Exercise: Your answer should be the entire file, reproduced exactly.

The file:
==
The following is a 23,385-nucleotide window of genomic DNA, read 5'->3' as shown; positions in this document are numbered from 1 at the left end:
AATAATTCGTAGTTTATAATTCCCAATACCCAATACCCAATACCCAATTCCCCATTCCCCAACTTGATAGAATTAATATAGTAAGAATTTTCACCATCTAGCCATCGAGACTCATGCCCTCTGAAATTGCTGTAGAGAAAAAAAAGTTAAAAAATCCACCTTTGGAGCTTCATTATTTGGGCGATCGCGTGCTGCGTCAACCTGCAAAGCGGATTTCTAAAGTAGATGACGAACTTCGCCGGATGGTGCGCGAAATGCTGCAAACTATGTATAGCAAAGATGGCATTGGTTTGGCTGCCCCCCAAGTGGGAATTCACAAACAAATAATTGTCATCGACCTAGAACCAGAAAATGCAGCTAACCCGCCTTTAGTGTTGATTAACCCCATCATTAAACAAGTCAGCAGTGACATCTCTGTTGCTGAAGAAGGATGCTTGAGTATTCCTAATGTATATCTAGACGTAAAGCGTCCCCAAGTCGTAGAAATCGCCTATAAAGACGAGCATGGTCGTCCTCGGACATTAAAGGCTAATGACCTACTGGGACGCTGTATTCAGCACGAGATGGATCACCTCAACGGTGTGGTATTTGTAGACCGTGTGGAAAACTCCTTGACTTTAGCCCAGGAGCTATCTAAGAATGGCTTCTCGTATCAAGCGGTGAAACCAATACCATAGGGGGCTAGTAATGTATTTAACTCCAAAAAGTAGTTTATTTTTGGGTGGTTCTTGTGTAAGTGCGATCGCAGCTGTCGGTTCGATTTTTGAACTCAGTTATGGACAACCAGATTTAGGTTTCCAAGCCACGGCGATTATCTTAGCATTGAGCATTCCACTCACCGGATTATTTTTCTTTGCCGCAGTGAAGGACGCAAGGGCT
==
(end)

The following is a 23,385-nucleotide window of genomic DNA, read 5'->3' as shown; positions in this document are numbered from 1 at the left end:
AATAATTCGTAGTTTATAATTCCCAATACCCAATACCCAATACCCAATTCCCCATTCCCCAACTTGATAGAATTAATATAGTAAGAATTTTCACCATCTAGCCATCGAGACTCATGCCCTCTGAAATTGCTGTAGAGAAAAAAAAGTTAAAAAATCCACCTTTGGAGCTTCATTATTTGGGCGATCGCGTGCTGCGTCAACCTGCAAAGCGGATTTCTAAAGTAGATGACGAACTTCGCCGGATGGTGCGCGAAATGCTGCAAACTATGTATAGCAAAGATGGCATTGGTTTGGCTGCCCCCCAAGTGGGAATTCACAAACAAATAATTGTCATCGACCTAGAACCAGAAAATGCAGCTAACCCGCCTTTAGTGTTGATTAACCCCATCATTAAACAAGTCAGCAGTGACATCTCTGTTGCTGAAGAAGGATGCTTGAGTATTCCTAATGTATATCTAGACGTAAAGCGTCCCCAAGTCGTAGAAATCGCCTATAAAGACGAGCATGGTCGTCCTCGGACATTAAAGGCTAATGACCTACTGGGACGCTGTATTCAGCACGAGATGGATCACCTCAACGGTGTGGTATTTGTAGACCGTGTGGAAAACTCCTTGACTTTAGCCCAGGAGCTATCTAAGAATGGCTTCTCGTATCAAGCGGTGAAACCAATACCATAGGGGGCTAGTAATGTATTTAACTCCAAAAAGTAGTTTATTTTTGGGTGGTTCTTGTGTAAGTGCGATCGCAGCTGTCGGTTCGATTTTTGAACTCAGTTATGGACAACCAGATTTAGGTTTCCAAGCCACGGCGATTATCTTAGCATTGAGCATTCCACTCACCGGATTATTTTTCTTTGCCGCAGTGAAGGACGCAAGGGCT